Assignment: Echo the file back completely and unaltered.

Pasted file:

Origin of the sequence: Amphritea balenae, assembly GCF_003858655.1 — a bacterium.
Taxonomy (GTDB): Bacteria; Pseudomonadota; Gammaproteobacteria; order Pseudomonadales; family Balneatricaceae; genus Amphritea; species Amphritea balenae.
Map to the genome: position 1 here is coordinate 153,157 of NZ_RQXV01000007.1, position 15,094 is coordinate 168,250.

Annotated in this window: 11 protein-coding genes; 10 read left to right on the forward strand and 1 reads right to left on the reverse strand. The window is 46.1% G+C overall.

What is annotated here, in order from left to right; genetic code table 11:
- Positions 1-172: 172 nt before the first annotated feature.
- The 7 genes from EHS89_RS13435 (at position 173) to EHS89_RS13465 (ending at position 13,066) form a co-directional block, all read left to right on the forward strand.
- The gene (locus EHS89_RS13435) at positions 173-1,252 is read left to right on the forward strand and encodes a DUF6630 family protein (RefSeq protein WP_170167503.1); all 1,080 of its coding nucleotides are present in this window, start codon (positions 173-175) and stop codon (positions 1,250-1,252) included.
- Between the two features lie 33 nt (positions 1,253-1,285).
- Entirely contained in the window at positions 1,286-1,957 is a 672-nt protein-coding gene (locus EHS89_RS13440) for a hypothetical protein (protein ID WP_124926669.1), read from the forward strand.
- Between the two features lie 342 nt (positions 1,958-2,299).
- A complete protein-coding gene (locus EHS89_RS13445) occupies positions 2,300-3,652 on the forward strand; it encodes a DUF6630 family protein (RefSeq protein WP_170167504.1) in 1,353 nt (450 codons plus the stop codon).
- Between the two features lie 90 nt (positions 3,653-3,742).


Origin of the sequence: Amphritea balenae, assembly GCF_003858655.1 — a bacterium.
Taxonomy (GTDB): Bacteria; Pseudomonadota; Gammaproteobacteria; order Pseudomonadales; family Balneatricaceae; genus Amphritea; species Amphritea balenae.
Map to the genome: position 1 here is coordinate 153,157 of NZ_RQXV01000007.1, position 15,094 is coordinate 168,250.

Annotated in this window: 11 protein-coding genes; 10 read left to right on the forward strand and 1 reads right to left on the reverse strand. The window is 46.1% G+C overall.

What is annotated here, in order from left to right; genetic code table 11:
- Positions 1-172: 172 nt before the first annotated feature.
- The 7 genes from EHS89_RS13435 (at position 173) to EHS89_RS13465 (ending at position 13,066) form a co-directional block, all read left to right on the forward strand.
- The gene (locus EHS89_RS13435) at positions 173-1,252 is read left to right on the forward strand and encodes a DUF6630 family protein (RefSeq protein WP_170167503.1); all 1,080 of its coding nucleotides are present in this window, start codon (positions 173-175) and stop codon (positions 1,250-1,252) included.
- Between the two features lie 33 nt (positions 1,253-1,285).
- Entirely contained in the window at positions 1,286-1,957 is a 672-nt protein-coding gene (locus EHS89_RS13440) for a hypothetical protein (protein ID WP_124926669.1), read from the forward strand.
- Between the two features lie 342 nt (positions 1,958-2,299).
- A complete protein-coding gene (locus EHS89_RS13445) occupies positions 2,300-3,652 on the forward strand; it encodes a DUF6630 family protein (RefSeq protein WP_170167504.1) in 1,353 nt (450 codons plus the stop codon).
- Between the two features lie 90 nt (positions 3,653-3,742).